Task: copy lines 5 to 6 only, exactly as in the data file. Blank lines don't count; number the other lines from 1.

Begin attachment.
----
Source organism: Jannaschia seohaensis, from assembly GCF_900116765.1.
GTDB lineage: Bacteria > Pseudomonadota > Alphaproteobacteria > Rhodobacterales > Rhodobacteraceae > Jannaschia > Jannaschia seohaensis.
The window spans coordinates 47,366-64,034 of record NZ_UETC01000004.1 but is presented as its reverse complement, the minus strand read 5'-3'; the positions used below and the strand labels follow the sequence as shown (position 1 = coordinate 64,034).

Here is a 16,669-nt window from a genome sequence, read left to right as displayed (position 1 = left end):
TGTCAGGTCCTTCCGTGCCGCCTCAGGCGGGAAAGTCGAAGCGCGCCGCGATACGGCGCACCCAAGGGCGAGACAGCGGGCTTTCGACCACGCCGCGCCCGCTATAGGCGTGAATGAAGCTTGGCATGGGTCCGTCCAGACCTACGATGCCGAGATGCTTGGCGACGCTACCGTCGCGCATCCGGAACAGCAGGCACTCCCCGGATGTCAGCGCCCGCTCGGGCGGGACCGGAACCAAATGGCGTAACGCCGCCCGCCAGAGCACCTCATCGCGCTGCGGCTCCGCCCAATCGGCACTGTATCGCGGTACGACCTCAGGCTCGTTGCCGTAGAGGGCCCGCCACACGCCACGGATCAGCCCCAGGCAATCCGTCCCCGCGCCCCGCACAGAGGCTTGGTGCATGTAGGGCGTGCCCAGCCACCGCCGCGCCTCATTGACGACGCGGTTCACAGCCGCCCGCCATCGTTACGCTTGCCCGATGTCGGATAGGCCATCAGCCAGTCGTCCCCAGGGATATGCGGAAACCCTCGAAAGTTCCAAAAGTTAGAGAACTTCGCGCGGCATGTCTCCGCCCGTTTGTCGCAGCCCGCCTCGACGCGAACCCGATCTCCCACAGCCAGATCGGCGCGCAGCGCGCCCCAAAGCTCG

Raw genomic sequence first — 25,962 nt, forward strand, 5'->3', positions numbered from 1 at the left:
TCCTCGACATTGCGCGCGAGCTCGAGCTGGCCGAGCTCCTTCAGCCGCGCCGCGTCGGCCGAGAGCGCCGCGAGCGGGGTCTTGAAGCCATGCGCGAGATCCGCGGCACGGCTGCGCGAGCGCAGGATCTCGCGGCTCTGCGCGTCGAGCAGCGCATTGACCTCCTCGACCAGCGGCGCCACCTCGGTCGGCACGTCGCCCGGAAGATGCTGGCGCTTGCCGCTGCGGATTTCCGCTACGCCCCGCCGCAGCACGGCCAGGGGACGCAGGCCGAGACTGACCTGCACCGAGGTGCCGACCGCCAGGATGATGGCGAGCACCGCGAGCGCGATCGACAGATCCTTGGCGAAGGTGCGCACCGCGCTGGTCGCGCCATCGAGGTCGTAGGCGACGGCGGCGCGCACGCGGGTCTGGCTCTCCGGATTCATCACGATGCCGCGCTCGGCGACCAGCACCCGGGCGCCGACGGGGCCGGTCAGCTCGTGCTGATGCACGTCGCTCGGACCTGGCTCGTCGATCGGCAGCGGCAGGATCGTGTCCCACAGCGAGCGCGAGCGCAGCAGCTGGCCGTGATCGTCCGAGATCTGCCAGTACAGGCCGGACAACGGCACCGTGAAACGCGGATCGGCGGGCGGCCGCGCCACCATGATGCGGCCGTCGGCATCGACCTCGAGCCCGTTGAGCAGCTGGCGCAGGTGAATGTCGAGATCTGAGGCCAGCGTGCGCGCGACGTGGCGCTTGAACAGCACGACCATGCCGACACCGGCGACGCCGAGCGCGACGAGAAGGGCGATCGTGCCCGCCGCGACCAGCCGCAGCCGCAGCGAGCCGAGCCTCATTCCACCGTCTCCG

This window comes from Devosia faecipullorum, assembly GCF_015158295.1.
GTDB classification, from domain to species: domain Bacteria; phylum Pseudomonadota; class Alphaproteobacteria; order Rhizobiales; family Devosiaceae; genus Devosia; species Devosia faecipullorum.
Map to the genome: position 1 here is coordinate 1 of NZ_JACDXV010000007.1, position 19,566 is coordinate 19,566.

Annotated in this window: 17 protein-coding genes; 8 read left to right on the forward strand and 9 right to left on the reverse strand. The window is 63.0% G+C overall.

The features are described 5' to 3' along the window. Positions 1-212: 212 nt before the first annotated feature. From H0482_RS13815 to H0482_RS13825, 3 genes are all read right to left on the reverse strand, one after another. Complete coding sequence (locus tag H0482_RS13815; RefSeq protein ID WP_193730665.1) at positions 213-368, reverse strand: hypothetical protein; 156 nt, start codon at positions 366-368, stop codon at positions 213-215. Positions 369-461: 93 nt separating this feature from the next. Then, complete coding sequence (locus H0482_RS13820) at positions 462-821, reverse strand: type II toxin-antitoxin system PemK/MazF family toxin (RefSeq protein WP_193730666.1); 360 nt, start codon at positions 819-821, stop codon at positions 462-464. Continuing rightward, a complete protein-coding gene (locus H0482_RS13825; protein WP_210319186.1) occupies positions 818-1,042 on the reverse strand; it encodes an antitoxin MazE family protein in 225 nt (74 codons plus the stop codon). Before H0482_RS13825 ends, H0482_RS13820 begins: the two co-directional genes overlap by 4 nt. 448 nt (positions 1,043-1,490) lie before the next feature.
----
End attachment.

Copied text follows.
TGTCAGGTCCTTCCGTGCCGCCTCAGGCGGGAAAGTCGAAGCGCGCCGCGATACGGCGCACCCAAGGGCGAGACAGCGGGCTTTCGACCACGCCGCGCCCGCTATAGGCGTGAATGAAGCTTGGCATGGGTCCGTCCAGACCTACGATGCCGAGATGCTTGGCGACGCTACCGTCGCGCATCCGGAACAGCAGGCACTCCCCGGATGTCAGCGCCCGCTCGGGCGGGACCGGAACCAAATGGCGTAACGCCGCCCGCCAGAGCACCTCATCGCGCTGCGGCTCCGCCCAATCGGCACTGTATCGCGGTACGACCTCAGGCTCGTTGCCGTAGAGGGCCCGCCACACGCCACGGATCAGCCCCAGGCAATCCGTCCCCGCGCCCCGCACAGAGGCTTGGTGCATGTAGGGCGTGCCCAGCCACCGCCGCGCCTCATTGACGACGCGGTTCACAGCCGCCCGCCATCGTTACGCTTGCCCGATGTCGGATAGGCCATCAGCCAGTCGTCCCCAGGGATATGCGGAAACCCTCGAAAGTTCCAAAAGTTAGAGAACTTCGCGCGGCATGTCTCCGCCCGTTTGTCGCAGCCCGCCTCGACGCGAACCCGATCTCCCACAGCCAGATCGGCGCGCAGCGCGCCCCAAAGCTCG

Raw genomic sequence first — 25,962 nt, forward strand, 5'->3', positions numbered from 1 at the left: